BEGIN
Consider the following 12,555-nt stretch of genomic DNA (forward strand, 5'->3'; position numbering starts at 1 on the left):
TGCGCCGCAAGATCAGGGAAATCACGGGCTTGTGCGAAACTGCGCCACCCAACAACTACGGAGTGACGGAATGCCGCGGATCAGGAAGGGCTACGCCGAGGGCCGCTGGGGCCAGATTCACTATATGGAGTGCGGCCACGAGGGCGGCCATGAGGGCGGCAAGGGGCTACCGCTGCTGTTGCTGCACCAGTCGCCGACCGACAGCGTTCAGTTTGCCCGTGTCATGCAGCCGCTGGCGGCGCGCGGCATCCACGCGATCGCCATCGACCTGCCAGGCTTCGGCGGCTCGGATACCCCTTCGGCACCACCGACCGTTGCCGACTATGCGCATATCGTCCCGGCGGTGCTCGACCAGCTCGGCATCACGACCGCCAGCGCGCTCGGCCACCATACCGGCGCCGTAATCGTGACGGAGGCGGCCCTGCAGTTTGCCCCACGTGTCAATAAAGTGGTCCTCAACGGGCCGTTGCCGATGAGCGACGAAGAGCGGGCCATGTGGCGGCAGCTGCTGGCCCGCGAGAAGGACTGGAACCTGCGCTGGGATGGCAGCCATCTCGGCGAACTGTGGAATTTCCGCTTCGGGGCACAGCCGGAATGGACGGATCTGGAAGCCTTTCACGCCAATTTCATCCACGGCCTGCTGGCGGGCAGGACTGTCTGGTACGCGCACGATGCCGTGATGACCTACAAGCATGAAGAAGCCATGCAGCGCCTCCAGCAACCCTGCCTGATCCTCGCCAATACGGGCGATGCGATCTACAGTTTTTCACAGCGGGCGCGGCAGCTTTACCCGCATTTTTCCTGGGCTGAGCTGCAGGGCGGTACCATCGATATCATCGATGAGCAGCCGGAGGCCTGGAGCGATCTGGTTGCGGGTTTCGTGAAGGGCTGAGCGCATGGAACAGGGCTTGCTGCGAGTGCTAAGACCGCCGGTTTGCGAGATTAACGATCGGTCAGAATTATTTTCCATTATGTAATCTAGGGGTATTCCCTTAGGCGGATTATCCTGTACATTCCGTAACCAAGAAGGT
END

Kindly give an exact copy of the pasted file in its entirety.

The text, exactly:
Consider the following 12,555-nt stretch of genomic DNA (forward strand, 5'->3'; position numbering starts at 1 on the left):
TGCGCCGCAAGATCAGGGAAATCACGGGCTTGTGCGAAACTGCGCCACCCAACAACTACGGAGTGACGGAATGCCGCGGATCAGGAAGGGCTACGCCGAGGGCCGCTGGGGCCAGATTCACTATATGGAGTGCGGCCACGAGGGCGGCCATGAGGGCGGCAAGGGGCTACCGCTGCTGTTGCTGCACCAGTCGCCGACCGACAGCGTTCAGTTTGCCCGTGTCATGCAGCCGCTGGCGGCGCGCGGCATCCACGCGATCGCCATCGACCTGCCAGGCTTCGGCGGCTCGGATACCCCTTCGGCACCACCGACCGTTGCCGACTATGCGCATATCGTCCCGGCGGTGCTCGACCAGCTCGGCATCACGACCGCCAGCGCGCTCGGCCACCATACCGGCGCCGTAATCGTGACGGAGGCGGCCCTGCAGTTTGCCCCACGTGTCAATAAAGTGGTCCTCAACGGGCCGTTGCCGATGAGCGACGAAGAGCGGGCCATGTGGCGGCAGCTGCTGGCCCGCGAGAAGGACTGGAACCTGCGCTGGGATGGCAGCCATCTCGGCGAACTGTGGAATTTCCGCTTCGGGGCACAGCCGGAATGGACGGATCTGGAAGCCTTTCACGCCAATTTCATCCACGGCCTGCTGGCGGGCAGGACTGTCTGGTACGCGCACGATGCCGTGATGACCTACAAGCATGAAGAAGCCATGCAGCGCCTCCAGCAACCCTGCCTGATCCTCGCCAATACGGGCGATGCGATCTACAGTTTTTCACAGCGGGCGCGGCAGCTTTACCCGCATTTTTCCTGGGCTGAGCTGCAGGGCGGTACCATCGATATCATCGATGAGCAGCCGGAGGCCTGGAGCGATCTGGTTGCGGGTTTCGTGAAGGGCTGAGCGCATGGAACAGGGCTTGCTGCGAGTGCTAAGACCGCCGGTTTGCGAGATTAACGATCGGTCAGAATTATTTTCCATTATGTAATCTAGGGGTATTCCCTTAGGCGGATTATCCTGTACATTCCGTAACCAAGAAGGT